Too many firms today have their value propositions wrapped up in vague assertions of “culture” without defining that term or explaining how they will put it into practice to benefit advisors and their staffs.
Talking about culture and making a commitment to cultivating relationships and delivering an unparalleled service experience are two completely different things.
Advisors need customized, personal attention that will allow them to best serve clients and grow their businesses. This comes down to firms putting words into action.
Here’s what creating a top service culture looks like:
1) Long-serving advisor-facing home office staff. All the resources in the world are meaningless if advisors don’t have access to someone who is familiar with their needs and goals, and then can use that knowledge to match them with complementary offerings and services. Firms, for instance, should ensure that every advisor has a dedicated point person to help them navigate a wide variety of practice management issues.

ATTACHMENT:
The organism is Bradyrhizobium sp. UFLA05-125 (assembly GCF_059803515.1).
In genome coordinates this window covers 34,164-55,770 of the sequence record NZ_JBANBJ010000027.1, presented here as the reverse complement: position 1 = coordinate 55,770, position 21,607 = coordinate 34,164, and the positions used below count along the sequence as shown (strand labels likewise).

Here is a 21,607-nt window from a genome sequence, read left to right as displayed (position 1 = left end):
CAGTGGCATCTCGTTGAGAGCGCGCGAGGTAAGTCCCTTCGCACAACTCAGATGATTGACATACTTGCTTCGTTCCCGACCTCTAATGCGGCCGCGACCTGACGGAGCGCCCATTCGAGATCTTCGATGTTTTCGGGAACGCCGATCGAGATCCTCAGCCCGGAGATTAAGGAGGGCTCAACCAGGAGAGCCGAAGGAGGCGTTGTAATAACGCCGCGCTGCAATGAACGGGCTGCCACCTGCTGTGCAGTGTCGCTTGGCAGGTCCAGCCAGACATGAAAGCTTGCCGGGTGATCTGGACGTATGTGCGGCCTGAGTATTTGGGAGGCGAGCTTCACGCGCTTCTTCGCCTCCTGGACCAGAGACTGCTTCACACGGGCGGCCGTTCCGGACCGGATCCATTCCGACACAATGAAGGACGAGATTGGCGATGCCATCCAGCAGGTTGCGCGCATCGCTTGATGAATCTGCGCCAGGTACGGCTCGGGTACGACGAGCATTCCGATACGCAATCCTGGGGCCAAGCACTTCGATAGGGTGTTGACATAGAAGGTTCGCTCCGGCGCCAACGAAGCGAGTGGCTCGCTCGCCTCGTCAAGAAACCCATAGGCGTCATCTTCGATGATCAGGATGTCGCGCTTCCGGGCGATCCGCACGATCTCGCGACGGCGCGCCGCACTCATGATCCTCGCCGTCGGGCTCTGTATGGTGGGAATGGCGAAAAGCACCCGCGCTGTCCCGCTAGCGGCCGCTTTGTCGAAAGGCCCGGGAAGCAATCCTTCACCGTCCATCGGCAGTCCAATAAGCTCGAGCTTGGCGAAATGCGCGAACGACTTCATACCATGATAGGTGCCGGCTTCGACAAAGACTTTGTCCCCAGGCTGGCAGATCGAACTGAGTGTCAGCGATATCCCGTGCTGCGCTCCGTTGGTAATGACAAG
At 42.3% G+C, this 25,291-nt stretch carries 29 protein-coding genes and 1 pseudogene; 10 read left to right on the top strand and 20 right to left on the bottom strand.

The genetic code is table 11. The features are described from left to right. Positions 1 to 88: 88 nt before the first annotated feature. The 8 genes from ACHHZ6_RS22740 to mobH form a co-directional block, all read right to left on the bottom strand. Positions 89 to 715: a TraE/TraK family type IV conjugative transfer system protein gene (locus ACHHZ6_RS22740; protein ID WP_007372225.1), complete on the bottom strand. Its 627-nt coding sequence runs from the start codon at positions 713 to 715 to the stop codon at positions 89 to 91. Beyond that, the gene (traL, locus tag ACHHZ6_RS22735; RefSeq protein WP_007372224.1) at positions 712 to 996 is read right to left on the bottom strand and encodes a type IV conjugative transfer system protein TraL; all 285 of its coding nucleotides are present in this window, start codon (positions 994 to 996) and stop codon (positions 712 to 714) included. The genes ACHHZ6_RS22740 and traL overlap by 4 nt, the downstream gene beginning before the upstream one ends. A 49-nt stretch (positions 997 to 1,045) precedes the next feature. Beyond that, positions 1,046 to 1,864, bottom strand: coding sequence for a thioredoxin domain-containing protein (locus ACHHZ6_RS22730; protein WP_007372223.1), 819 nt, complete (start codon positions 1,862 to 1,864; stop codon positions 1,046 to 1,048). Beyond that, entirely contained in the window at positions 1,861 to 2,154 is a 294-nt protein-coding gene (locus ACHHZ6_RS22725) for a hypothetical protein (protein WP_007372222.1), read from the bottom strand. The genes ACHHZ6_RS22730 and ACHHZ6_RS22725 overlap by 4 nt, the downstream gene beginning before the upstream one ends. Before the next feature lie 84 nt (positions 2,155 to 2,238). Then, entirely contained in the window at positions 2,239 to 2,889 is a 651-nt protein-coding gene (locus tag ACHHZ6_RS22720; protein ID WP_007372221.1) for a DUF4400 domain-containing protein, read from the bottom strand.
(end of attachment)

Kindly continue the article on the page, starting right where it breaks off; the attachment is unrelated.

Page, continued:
Meanwhile, they also should strive to have relationship managers who, on average, have at least five years of experience. If these dynamics are present, it’s a good sign, suggesting that a firm can deliver a consistent and personalized level of service that makes it easier for advisors to run their businesses and to serve clients effectively.
2) Reasonable ratio of support personnel to advisors. Relationship managers who can play the role of an experienced generalist are no doubt helpful. At the same time, advisors potentially face a range of challenges, and overcoming them frequently demands more specialized support, encompassing everything from succession planning to product due diligence.
Support teams, therefore, need to have enough capacity to take a measured, holistic view of the needs of advisors. It’s not enough for them to be merely aware of the advisor and their team. They should have intuitive knowledge of each practice, including the business model, custodial relationships, and whether they are part of an ensemble, an OSJ or operate as a solo practitioner, as well as having insight into the typical product mix and client makeup.